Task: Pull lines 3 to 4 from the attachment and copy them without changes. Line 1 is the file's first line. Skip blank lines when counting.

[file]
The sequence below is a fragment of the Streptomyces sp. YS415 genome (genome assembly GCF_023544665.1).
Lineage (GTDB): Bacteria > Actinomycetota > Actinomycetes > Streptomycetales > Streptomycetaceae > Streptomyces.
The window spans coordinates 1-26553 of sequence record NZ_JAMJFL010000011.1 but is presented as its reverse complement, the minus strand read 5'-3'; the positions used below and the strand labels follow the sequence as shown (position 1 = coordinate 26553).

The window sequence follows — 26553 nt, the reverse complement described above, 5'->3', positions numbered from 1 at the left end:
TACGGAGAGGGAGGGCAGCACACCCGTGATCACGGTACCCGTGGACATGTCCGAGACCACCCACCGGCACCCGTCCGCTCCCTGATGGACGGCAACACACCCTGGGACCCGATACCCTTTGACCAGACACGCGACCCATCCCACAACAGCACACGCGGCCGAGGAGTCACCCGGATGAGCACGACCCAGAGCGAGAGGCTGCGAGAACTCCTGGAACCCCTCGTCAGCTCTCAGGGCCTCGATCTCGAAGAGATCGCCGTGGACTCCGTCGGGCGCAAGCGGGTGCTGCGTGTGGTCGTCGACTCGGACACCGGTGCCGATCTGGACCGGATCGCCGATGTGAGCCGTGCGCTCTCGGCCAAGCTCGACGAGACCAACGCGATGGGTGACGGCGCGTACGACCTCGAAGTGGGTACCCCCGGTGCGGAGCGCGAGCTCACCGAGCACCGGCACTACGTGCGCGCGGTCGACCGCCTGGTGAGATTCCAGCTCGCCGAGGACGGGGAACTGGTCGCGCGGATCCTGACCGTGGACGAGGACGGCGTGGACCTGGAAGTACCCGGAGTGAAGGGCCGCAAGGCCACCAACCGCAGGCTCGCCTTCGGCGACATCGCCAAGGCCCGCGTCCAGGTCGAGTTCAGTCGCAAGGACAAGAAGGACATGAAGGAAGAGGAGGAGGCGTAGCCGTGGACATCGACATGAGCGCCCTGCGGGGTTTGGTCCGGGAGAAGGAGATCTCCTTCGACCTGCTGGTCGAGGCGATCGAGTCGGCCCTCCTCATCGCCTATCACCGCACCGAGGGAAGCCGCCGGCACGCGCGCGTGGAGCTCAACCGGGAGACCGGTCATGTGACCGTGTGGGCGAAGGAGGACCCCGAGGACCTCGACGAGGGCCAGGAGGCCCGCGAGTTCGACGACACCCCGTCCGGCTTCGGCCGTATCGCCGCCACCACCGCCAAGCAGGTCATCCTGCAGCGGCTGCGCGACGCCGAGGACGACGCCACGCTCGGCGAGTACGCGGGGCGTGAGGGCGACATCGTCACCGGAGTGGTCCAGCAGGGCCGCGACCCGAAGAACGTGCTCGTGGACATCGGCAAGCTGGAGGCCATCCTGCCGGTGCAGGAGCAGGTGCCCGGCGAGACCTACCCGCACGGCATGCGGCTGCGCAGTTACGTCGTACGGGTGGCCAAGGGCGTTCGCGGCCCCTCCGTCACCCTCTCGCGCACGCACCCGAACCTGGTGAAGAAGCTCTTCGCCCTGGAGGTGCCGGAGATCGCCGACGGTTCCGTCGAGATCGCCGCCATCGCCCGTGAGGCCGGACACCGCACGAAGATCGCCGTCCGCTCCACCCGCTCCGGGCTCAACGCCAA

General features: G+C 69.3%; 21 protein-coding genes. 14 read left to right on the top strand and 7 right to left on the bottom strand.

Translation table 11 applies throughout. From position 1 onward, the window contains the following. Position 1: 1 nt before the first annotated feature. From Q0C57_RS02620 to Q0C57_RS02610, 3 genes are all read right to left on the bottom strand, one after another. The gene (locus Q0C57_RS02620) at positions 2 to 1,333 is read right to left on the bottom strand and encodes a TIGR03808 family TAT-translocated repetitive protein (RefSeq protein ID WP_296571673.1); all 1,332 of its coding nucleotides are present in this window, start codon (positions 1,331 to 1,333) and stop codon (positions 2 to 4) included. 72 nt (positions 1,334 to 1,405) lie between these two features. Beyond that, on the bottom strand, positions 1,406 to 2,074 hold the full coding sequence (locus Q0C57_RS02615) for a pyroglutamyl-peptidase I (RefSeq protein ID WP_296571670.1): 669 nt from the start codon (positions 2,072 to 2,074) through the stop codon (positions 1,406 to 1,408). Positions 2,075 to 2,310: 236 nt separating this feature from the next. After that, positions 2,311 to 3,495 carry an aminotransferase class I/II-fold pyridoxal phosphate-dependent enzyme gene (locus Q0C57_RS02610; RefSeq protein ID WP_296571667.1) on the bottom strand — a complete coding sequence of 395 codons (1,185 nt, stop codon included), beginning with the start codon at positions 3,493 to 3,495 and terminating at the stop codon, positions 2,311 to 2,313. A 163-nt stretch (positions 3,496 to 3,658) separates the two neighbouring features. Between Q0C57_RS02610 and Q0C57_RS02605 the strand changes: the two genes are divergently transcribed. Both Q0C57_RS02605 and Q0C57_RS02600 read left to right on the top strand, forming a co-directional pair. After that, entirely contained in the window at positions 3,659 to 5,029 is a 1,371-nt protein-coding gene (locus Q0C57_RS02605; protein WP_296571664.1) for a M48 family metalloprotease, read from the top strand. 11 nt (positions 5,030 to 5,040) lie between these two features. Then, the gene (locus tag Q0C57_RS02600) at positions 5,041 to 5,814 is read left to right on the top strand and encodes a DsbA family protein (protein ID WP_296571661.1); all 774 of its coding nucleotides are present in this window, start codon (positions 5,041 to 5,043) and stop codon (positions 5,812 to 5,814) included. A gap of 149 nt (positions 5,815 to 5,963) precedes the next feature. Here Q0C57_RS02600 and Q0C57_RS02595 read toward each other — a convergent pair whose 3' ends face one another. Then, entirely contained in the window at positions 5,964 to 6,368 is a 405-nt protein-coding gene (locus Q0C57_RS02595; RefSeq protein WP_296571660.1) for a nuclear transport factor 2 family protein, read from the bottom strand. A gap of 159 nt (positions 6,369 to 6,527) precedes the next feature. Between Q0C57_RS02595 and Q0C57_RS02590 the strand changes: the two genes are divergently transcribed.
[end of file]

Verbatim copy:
The window spans coordinates 1-26553 of sequence record NZ_JAMJFL010000011.1 but is presented as its reverse complement, the minus strand read 5'-3'; the positions used below and the strand labels follow the sequence as shown (position 1 = coordinate 26553).

The window sequence follows — 26553 nt, the reverse complement described above, 5'->3', positions numbered from 1 at the left end: